See my previous post for the lead up to this most painful part of my boarding school years.
By the time I got to the fifth form, I realised I was literally the only boy in my year who had an interest in art. This set me apart in yet another way, which was both good and bad. I found peace and solace in the art room, away from the rough and tumble of my peers. I even expressed some of my angst in my paintings and sculptures. I had sensibilities and feminine qualities, which I rarely felt safe enough to express, but here was one of the few places where I had an outlet during those years. It felt wonderful to have my art teacher quietly supporting and affirming my sensitivity and creativity.
I was invited to get involved with painting scenery for a theatre production, and through this opportunity I discovered a further escape from my lot in mainstream school. I began to spend all my free time behind the stage, and was enrolled as one of the ‘stage staff’. I made new friends there, people who seemed to accept and respect me as a human being instead of seeing me as a sexual object. This was refreshing, comforting and very healing. I was able to start showing myself more, expressing my feelings. I could breathe and share creative time with these people.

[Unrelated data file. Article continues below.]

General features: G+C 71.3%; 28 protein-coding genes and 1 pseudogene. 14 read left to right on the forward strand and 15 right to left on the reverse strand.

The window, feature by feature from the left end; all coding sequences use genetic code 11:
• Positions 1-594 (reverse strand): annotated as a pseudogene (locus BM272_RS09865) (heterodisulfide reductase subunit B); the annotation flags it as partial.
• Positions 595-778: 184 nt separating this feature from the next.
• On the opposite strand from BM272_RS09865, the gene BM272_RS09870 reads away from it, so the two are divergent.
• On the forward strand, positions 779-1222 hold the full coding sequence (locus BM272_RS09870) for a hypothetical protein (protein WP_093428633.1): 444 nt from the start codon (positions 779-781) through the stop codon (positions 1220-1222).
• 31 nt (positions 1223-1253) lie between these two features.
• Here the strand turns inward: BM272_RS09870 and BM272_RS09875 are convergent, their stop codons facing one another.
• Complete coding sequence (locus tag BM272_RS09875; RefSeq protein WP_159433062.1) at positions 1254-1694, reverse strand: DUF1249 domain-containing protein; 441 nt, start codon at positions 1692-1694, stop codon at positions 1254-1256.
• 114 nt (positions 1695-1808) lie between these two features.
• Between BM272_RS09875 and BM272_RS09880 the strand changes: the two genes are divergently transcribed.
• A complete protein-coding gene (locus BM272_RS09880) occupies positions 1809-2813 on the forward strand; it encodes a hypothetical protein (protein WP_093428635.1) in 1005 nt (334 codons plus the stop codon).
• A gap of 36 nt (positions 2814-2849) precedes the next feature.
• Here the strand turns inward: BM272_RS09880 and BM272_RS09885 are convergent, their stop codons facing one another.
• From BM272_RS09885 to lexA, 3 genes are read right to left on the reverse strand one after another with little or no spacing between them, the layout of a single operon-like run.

My class mates on the other hand took great exception to my involvement with the stage. In their eyes (probably their parents’ eyes actually) all actors and anyone connected with the theatre were ‘queers and poofs’. In their eyes I had become one of ‘them’ and this confirmed that I was and always had been a faggot, a level up (or down) from just being a ‘pretty boy’. I had by then matured too, my voice had fully broken, and although I still looked young and fresh-faced, other younger boys had arrived at the school by then to take over from my given role, and become the next generation of ‘bum boys’.